In his final performances with the Lucerne Festival Orchestra in August 2013, Claudio Abbado conducted Anton Bruckner's unfinished Symphony No. 9 in D minor, and this recording is drawn from the best takes from those concerts. Considering that this rendition came near the end of Abbado's life and stands as a worthy testament to his achievements, it's easy to read too much into the interpretation, and to view it as a mystical or transcendent reading because of the circumstances. On the one hand, Abbado's understanding of this symphony was as thorough as any conductor's, and the Lucerne musicians played with seriousness and dedication, offering a version that has impressive power and expressive depth. On the other hand, there are many competitive recordings that either match Abbado's for strength and feeling, or surpass it in purely technical terms of sound quality and reproduction. Certainly the sound is exceptional, according to Deutsche Grammophon's high standards, and this stereo recording is exceptionally clean and noise-free.
Ever since the tenure of its chief conductor Eduard van Beinum (1945–59), the Royal Concertgebouw Orchestra has cherished one of the greatest Bruckner symphonic traditions in the world. With this release of Bruckner’s Ninth Symphony, Mariss Jansons and the Concertgebouw Orchestra add a new chapter to the RCO’s impressive performance and recording history of Bruckner’s works.
Symphony No. 9 is Philip Glass' ninth symphony. It was written between 2010 and 2011. It is written in 3 movements. It was commissioned by the Bruckner Orchester Linz, Carnegie Hall, and the Los Angeles Philharmonic Association.
"…Now, I will speak briefly about this SACD, because I cannot say anything more than this: it is a miracle. The way EMI remastered these old takes from 1961 and 1963 is astonishing. I am not saying that this SACD will sound as perfect as a new production, but… what levels of mastery had those technicians in the past that used to edit the tape sometimes cutting it with razor blades.
Not to tell the clarity that Schuricht gives to the music. He is probably an old fashioned conductor for nowadays standards, as we can say about Furtwängler, Klemperer or Jochum, for example. But those good old days gave us lots of great musicians that are now a source of inspiration for the new stars…" ~SA-CD.net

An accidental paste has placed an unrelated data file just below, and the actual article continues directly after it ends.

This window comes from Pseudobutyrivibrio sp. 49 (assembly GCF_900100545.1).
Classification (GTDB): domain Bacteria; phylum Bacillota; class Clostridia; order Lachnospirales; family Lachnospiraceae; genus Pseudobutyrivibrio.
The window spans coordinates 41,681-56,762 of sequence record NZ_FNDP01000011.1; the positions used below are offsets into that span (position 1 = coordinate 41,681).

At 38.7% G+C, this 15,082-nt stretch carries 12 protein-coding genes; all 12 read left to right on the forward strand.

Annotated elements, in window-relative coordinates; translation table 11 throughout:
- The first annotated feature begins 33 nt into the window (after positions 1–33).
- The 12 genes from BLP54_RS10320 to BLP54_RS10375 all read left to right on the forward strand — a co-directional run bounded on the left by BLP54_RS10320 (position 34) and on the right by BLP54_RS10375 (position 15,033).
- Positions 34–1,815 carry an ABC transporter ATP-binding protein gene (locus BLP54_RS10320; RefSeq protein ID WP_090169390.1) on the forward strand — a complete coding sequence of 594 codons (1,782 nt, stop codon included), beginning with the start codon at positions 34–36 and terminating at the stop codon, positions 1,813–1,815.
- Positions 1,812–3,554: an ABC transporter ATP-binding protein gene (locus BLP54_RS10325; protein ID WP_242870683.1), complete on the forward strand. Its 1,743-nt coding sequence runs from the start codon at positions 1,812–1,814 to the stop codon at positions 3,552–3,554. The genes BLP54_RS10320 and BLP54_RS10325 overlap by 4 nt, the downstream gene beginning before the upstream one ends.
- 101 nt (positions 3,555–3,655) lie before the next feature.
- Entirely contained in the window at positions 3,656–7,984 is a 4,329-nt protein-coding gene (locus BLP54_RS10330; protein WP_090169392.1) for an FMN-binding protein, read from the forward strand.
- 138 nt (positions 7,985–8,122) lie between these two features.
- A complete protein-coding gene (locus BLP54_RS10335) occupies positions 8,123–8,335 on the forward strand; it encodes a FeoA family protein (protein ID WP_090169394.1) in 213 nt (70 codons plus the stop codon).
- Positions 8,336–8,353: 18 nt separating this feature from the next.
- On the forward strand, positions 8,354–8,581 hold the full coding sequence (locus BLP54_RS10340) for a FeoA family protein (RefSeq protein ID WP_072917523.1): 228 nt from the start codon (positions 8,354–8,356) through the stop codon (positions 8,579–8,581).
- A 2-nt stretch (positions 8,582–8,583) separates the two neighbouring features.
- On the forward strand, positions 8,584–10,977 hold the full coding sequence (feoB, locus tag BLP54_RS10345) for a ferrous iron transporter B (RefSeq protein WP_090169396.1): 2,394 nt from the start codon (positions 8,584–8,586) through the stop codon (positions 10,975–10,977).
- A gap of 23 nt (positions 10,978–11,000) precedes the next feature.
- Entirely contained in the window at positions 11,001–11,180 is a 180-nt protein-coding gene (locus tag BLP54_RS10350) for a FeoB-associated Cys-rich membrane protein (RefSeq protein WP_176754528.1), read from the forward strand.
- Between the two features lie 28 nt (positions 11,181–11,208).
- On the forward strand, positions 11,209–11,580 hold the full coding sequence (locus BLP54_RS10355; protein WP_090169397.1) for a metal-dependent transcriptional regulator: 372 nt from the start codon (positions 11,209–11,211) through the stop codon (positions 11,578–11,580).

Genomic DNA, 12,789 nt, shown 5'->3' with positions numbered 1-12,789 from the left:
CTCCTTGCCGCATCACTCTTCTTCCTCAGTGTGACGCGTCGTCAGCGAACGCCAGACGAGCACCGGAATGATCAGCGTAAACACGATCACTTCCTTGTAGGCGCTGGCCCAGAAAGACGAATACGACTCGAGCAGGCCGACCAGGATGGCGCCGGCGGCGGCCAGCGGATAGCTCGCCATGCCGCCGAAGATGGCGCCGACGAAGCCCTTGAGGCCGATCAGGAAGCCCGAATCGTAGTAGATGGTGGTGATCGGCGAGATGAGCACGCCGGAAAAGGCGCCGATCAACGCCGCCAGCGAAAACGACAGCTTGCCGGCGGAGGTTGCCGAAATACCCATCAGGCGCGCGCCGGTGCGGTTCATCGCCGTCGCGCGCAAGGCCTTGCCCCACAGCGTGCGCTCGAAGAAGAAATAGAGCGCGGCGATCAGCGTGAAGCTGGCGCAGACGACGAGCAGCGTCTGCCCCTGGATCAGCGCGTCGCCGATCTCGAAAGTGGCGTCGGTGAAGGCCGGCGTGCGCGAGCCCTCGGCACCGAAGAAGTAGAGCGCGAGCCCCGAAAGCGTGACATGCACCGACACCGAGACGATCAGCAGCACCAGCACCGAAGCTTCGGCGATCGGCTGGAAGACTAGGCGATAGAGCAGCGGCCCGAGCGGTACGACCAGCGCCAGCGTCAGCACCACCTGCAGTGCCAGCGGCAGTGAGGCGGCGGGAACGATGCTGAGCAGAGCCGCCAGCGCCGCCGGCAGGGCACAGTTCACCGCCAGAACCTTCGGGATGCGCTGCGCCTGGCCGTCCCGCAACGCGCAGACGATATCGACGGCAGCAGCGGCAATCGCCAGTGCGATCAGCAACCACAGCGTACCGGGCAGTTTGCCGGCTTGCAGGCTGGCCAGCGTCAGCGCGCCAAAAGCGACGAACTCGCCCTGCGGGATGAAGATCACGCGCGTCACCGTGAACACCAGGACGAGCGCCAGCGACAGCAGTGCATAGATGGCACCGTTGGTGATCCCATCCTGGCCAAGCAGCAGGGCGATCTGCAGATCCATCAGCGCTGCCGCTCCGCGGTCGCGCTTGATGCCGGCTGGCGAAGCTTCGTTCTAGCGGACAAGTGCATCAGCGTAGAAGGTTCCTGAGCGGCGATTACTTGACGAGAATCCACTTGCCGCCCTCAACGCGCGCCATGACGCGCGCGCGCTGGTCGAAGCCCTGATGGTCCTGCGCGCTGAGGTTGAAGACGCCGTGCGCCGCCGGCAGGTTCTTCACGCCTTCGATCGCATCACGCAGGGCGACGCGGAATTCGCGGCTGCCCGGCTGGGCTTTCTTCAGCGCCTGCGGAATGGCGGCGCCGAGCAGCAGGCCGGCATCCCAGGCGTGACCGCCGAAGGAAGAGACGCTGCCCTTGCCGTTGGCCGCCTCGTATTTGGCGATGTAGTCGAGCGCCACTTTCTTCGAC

In January 2014, music lovers worldwide were saddened to learn that Claudio Abbado had passed away. Deutsche Grammophon feels immensely blessed and proud to be releasing together with Accentus Music Bruckner’s Symphony No. 9 in D Minor, which was recorded as part of Abbado’s final concert.
…In his late years, Wand restricted his repertoire almost exclusively to the symphonies of Anton Bruckner (which he had never conducted until he was over 60), Schubert, Brahms, Beethoven and Mozart. Wand regarded Bruckner as the "most important symphonist after Beethoven". Wand's biographer Wolfgang Seifert believes that "it is no exaggeration to say that Günter Wand has made an indispensable contribution toward the understanding of Bruckner in our time."
Bruckner followed suit in 1896, leaving his ninth ‘unfinished’. Having written three monumental movements over the preceding nine years, he never completed the big finale he had envisaged. Although attempts have been made since to reconstruct the last movement for performance, it’s arguable whether this adds anything. The three-movement work is eerily satisfying as it stands and is the version favoured by Bernard Haitink here.
With immaculate sound quality and sonics, renowned conductor Carl Schuricht leads the Vienna Philharmonic Orchestra through Bruckner’s historic Ninth Symphony. Commanding with gentle assurance and unparalleled artistry, Schuricht delivers an intense reading overflowing with vitality. The orchestra’s performance is powerful and detailed.